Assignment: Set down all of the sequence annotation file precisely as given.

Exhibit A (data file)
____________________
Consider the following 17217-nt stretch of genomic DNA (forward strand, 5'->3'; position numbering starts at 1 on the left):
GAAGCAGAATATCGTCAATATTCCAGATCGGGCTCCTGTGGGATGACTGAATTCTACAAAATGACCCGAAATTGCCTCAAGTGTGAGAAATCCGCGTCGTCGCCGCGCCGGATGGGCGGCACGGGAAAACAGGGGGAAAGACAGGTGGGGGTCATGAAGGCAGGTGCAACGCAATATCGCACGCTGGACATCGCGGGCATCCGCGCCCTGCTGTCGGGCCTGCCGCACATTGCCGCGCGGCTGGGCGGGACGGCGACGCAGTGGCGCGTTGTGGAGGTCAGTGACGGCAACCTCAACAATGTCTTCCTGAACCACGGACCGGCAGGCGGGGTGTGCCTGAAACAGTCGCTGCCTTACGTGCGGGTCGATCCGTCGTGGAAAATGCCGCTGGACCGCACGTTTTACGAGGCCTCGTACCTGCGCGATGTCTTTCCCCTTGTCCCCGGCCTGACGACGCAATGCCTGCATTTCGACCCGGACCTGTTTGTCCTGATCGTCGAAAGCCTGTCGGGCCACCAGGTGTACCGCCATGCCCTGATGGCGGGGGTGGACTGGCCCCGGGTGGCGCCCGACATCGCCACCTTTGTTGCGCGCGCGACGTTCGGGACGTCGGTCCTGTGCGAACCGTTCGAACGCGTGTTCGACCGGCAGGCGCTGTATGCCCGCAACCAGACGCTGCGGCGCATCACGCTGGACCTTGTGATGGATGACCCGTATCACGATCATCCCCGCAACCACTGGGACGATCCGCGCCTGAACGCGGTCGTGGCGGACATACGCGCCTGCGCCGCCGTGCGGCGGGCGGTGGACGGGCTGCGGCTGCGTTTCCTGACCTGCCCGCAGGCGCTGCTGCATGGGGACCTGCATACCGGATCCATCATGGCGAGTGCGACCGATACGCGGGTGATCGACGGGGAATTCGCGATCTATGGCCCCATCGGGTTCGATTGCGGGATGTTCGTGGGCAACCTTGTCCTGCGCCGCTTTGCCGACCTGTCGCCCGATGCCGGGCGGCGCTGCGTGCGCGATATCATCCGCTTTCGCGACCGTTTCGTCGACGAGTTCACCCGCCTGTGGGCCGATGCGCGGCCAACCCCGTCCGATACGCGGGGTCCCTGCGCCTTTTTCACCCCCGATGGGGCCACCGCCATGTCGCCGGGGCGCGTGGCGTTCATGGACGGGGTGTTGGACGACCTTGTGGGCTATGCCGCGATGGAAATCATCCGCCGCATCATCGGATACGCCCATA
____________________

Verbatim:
Consider the following 17217-nt stretch of genomic DNA (forward strand, 5'->3'; position numbering starts at 1 on the left):
GAAGCAGAATATCGTCAATATTCCAGATCGGGCTCCTGTGGGATGACTGAATTCTACAAAATGACCCGAAATTGCCTCAAGTGTGAGAAATCCGCGTCGTCGCCGCGCCGGATGGGCGGCACGGGAAAACAGGGGGAAAGACAGGTGGGGGTCATGAAGGCAGGTGCAACGCAATATCGCACGCTGGACATCGCGGGCATCCGCGCCCTGCTGTCGGGCCTGCCGCACATTGCCGCGCGGCTGGGCGGGACGGCGACGCAGTGGCGCGTTGTGGAGGTCAGTGACGGCAACCTCAACAATGTCTTCCTGAACCACGGACCGGCAGGCGGGGTGTGCCTGAAACAGTCGCTGCCTTACGTGCGGGTCGATCCGTCGTGGAAAATGCCGCTGGACCGCACGTTTTACGAGGCCTCGTACCTGCGCGATGTCTTTCCCCTTGTCCCCGGCCTGACGACGCAATGCCTGCATTTCGACCCGGACCTGTTTGTCCTGATCGTCGAAAGCCTGTCGGGCCACCAGGTGTACCGCCATGCCCTGATGGCGGGGGTGGACTGGCCCCGGGTGGCGCCCGACATCGCCACCTTTGTTGCGCGCGCGACGTTCGGGACGTCGGTCCTGTGCGAACCGTTCGAACGCGTGTTCGACCGGCAGGCGCTGTATGCCCGCAACCAGACGCTGCGGCGCATCACGCTGGACCTTGTGATGGATGACCCGTATCACGATCATCCCCGCAACCACTGGGACGATCCGCGCCTGAACGCGGTCGTGGCGGACATACGCGCCTGCGCCGCCGTGCGGCGGGCGGTGGACGGGCTGCGGCTGCGTTTCCTGACCTGCCCGCAGGCGCTGCTGCATGGGGACCTGCATACCGGATCCATCATGGCGAGTGCGACCGATACGCGGGTGATCGACGGGGAATTCGCGATCTATGGCCCCATCGGGTTCGATTGCGGGATGTTCGTGGGCAACCTTGTCCTGCGCCGCTTTGCCGACCTGTCGCCCGATGCCGGGCGGCGCTGCGTGCGCGATATCATCCGCTTTCGCGACCGTTTCGTCGACGAGTTCACCCGCCTGTGGGCCGATGCGCGGCCAACCCCGTCCGATACGCGGGGTCCCTGCGCCTTTTTCACCCCCGATGGGGCCACCGCCATGTCGCCGGGGCGCGTGGCGTTCATGGACGGGGTGTTGGACGACCTTGTGGGCTATGCCGCGATGGAAATCATCCGCCGCATCATCGGATACGCCCATA